Puslapio vaizdai

For she is gone, and departed right ferre,
In her countre where she doth abyde;
She is now gone, the fayre shining sterre!
O lady Venus! I pray the provide
That I may after at the morow tide,
And by the way, with hert rigorious,
To subdue mine enemies contrarious.

And yet thy grace moost humbly I pray,
To send thy sonne lytle Cupide before,
With loving letters as fast as thou may,
That she may know somwhat of my paynes sore,
Which for her sake I suffer evermore.
Now, lady Venus, with my hole intent
Of lyfe or death I byde the judgement.

Well than, sayd Venus, I have perseveraunce
That you know somwhat of mighty power
Which to my court sue for my quayntaunce,
To have release of your great paynes sower.
Abyde a whyle, ye must tary the hower;
The time renneth toward right fast:
Joy cometh after whan the sorow is past.

Alas! I sayd, who is fettered in chaynes
He thinketh long after delyveracion
Of his great wo and eke mortall paynes;
For who abideth paynfull penaunce

Thinketh a short whyle a longe contynuaunce;
Who may not speke with her he loveth best,
It is no wonder though he take no rest.

Abyde, quod she; you must a whyle yet tary,
Though to have comfort ye right long do thinke:
I shall provide for you a lectuary,

Which after sorow into your herte shall sinke.
Though you be brought now unto dethes drynke,
Yet drede exile and lyve in hope and trust,
For at the last you shall attayne your lust.

And specially I gyve to you a charge
To fyxe your love, for to be true and stable
Upon your lady, and not to fle at large
As in sundry wise for to be variable,
In corrupt thoughtes vyle and culpable;
Prepence nothing unto her dishonesty,
For love dishonest hath no certaynte.

And sithen that I was cause you be gone
Fyrst for to love, I shall a letter make
Unto your lady, and send it by my sonne,
Lytle Cupyde, that shall it to her take,
That she your sorow may detray or slake.
Her harded herte it shall well revolve,
Wyth pyteous wordes that shall it dissolve.

And right anon, as the mater foloweth,
She caused Sapyence a letter to wryte;
Lo! what her favour unto me avayleth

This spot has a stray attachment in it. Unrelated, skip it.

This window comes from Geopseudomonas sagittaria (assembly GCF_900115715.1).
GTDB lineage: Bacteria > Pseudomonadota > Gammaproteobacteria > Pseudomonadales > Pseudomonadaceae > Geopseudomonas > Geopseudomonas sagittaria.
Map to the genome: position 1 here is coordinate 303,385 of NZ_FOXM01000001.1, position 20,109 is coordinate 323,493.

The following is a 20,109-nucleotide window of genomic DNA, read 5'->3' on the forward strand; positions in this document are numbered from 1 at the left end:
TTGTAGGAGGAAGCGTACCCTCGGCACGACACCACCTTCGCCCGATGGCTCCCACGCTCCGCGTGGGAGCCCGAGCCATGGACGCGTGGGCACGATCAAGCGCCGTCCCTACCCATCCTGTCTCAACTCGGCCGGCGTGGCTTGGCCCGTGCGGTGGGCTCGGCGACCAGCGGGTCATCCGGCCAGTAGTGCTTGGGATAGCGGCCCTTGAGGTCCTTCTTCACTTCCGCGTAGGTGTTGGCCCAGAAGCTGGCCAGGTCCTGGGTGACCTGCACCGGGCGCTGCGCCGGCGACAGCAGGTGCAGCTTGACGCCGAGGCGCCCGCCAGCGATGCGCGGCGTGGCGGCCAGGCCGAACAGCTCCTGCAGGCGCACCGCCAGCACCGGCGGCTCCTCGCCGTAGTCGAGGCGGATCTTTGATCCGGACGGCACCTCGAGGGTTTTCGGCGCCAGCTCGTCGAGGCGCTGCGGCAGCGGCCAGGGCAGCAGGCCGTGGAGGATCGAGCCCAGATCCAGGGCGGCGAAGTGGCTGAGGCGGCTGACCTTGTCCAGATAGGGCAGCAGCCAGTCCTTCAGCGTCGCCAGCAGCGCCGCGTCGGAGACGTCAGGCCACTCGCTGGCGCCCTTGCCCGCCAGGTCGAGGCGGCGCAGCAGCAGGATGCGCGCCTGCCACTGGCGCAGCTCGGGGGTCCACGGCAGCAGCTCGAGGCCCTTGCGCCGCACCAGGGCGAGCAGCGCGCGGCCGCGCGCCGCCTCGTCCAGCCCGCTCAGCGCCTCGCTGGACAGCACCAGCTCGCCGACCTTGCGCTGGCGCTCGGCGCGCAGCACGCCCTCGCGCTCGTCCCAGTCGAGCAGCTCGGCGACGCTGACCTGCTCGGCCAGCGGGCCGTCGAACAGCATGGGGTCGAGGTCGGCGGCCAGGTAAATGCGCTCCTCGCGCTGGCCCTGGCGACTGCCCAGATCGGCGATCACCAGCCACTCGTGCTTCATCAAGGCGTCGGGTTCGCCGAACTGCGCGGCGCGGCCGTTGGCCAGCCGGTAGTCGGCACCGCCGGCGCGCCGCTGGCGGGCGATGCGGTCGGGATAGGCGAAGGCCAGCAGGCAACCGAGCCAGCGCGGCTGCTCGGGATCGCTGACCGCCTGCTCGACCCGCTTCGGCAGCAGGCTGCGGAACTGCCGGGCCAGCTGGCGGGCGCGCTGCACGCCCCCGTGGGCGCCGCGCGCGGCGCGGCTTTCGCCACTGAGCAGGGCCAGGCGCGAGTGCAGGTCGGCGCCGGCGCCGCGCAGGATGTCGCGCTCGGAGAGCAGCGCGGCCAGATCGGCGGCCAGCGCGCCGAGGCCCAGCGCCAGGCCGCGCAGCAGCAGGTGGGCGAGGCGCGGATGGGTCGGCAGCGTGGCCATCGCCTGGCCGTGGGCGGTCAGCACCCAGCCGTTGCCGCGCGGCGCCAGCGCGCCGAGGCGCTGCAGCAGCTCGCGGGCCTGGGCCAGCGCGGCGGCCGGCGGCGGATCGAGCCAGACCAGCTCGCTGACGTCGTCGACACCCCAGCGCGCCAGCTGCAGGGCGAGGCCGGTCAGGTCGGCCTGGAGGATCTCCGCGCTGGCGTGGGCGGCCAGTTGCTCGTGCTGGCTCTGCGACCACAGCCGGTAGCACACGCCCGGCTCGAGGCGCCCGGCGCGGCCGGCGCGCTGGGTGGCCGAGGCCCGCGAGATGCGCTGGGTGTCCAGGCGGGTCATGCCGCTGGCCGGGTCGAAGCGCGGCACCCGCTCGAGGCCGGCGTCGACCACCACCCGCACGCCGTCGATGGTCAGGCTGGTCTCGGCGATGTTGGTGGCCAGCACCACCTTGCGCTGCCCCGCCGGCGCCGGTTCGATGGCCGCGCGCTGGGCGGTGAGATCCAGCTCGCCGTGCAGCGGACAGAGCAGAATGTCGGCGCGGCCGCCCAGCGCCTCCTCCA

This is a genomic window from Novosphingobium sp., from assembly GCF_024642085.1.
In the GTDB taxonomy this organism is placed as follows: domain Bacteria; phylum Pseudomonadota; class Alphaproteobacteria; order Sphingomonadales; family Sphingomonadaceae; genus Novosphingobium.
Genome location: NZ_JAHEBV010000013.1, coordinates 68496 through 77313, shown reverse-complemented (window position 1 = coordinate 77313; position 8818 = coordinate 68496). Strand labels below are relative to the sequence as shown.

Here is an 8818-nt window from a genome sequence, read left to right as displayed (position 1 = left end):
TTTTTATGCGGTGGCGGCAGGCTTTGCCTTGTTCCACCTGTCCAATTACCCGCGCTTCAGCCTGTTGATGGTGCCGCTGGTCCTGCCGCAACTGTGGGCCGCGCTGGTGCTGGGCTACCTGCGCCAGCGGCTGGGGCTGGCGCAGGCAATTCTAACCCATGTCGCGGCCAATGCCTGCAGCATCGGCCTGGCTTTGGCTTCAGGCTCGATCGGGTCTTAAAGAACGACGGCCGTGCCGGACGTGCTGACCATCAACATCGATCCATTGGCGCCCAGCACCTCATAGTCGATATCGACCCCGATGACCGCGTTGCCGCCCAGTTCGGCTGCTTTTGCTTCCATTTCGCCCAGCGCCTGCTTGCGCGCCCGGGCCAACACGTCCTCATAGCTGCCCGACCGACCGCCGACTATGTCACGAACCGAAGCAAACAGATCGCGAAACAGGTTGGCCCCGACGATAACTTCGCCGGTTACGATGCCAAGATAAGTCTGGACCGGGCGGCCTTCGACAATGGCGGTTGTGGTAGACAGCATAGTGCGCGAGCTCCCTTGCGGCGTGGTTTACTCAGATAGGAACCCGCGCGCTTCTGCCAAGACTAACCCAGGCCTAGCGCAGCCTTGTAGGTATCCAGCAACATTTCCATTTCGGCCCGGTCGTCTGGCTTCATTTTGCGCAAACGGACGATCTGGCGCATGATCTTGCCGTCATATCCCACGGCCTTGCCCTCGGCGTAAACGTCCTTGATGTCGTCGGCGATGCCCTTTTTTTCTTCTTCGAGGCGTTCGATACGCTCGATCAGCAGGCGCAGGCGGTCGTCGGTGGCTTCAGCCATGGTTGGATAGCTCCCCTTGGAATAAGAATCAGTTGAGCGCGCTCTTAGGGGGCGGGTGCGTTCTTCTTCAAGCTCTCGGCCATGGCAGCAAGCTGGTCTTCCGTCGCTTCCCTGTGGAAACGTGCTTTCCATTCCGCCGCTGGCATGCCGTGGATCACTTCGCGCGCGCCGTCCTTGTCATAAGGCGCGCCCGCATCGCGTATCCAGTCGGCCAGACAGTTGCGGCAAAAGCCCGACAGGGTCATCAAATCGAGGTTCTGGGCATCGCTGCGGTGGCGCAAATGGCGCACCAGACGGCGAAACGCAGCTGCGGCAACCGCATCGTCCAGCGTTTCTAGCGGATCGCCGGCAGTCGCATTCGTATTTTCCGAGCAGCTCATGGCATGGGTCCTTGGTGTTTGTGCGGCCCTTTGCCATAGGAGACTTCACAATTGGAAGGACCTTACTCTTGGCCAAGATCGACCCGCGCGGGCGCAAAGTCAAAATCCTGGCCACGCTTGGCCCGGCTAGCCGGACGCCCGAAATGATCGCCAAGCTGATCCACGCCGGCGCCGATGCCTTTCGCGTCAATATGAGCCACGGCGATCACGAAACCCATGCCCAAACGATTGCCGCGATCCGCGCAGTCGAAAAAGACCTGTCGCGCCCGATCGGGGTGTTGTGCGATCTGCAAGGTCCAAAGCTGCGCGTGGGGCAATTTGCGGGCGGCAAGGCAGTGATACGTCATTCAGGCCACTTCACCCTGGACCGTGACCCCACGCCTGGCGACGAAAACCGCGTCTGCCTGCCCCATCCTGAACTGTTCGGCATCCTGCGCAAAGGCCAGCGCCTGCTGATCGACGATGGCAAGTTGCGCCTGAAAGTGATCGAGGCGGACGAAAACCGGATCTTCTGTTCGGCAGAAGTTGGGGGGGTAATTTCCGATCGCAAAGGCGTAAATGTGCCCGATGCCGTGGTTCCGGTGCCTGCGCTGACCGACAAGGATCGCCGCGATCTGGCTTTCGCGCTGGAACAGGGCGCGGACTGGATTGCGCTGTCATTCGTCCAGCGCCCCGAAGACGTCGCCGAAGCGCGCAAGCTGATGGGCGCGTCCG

Whan for my selfe she did so well indite,
As I shall shew in a short respyte
The gentyll fourme and tenour of her letter,
To spede my cause for to attayne the better.



RIGHT gentyll herte of grene flouring age,
The sterre of beute and of famous porte,
Consyder well that your lusty courage
Age of his cours must at the last transporte:
Now trouth of his right dooth our selfe exhorte
That you your youth in ydelnes wyll spende,
Wythouten pleasure to bryng it to an ende.

What was the cause of your creacion,
But man to love, the world to multeply?
As to sow the sede of generacion,
Wyth fervent love so well conveniently,
The cause of love engendreth perfytely,
Upon an entent of dame Nature,
Which you have made so fayre a creature.

Than of dame Nature what is the entent
But to accomplyshe her fayre sede to sow?
In such a place as is convenient,

To Gods pleasure, for to increase and grow.
The kinde of her ye may not overthrow:
Say what ye lyst, ye can nothing deny,
But other whyle ye thinke full prively

What the man is, and what he can do
Of chambre werke, as nature can agre,

Though by experience ye know nothing therto,
Yet oft ye muse, and thinke what it may be.
Nature provoketh of her strong degre,
You so to as hath bene her olde guyse;
Why wyll you than the true love dispyse?

In our court there is a byll presented
By Graund Amour, whose hert in dures
You fast have fettered, not to be absented
Frome your person with mortall hevynes:
His hert and service, with all gentylnes,
He to you oweth, as to be obedient
For to fulfyll your swete commaundement.

What you avayleth your beaute so fayre,
Your lusty youth and your gentill countenaunce,
Without that you in minde will repayre

It for to spend in joye and plesaunce?

To folow the trace of dame Natures daunce; And thus in doing you shall your servaunt hele, Of his disease and hurte you never a dele.

One must you love, it can not be denied,
For harde it is to voyde you of the chaunce
Than to love him best that you have so arayed
Wyth fyry chaynes fettered in penaunce;
For he is redy without doubtaunce
In every thing for to fulfyll your wyll,
And as ye lyst ye may him save or spyll.

Alas! what payne and mortall wo

Were it to you and you were in lyke cace,
Wyth him dismayde which you have rayed so;
Wold you not than thinke it a longe space
In his swete herte to have a dwellyng place?
Than in your minde you may revolve that he
Moost longe do thinke that joyfull day to se.

Is not he yonge, both wyse and lusty,
And eke descended of the gentyll lyne?
What wyll you have more of him truely,
Than you to serve as true love wyll inclyne?
But, as I thinke, you do now determine
To fyxe your minde for worldly treasure,
Though in your youth ye lese your pleasure.

Alas! remember first your beaute,

Your youth, your courage, and your tender herte;
What payne hereafter it may to you be
Whan you lacke that which is true lovers deserte;
I tell you this your selfe to converte,

For lytle know ye of this payne ywys,

To lyve with him in whome no pleasure is.

Where that is love, there can be no lacke;
Fye on that love for the land or substaunce,
For it must nedes right soone abacke
Whan that youth hath no joye nor pleasaunce
In the party with natures suffisaunce;
Than wyll you, for the sinne of averiche,
Unto your youth do such a prejudice?

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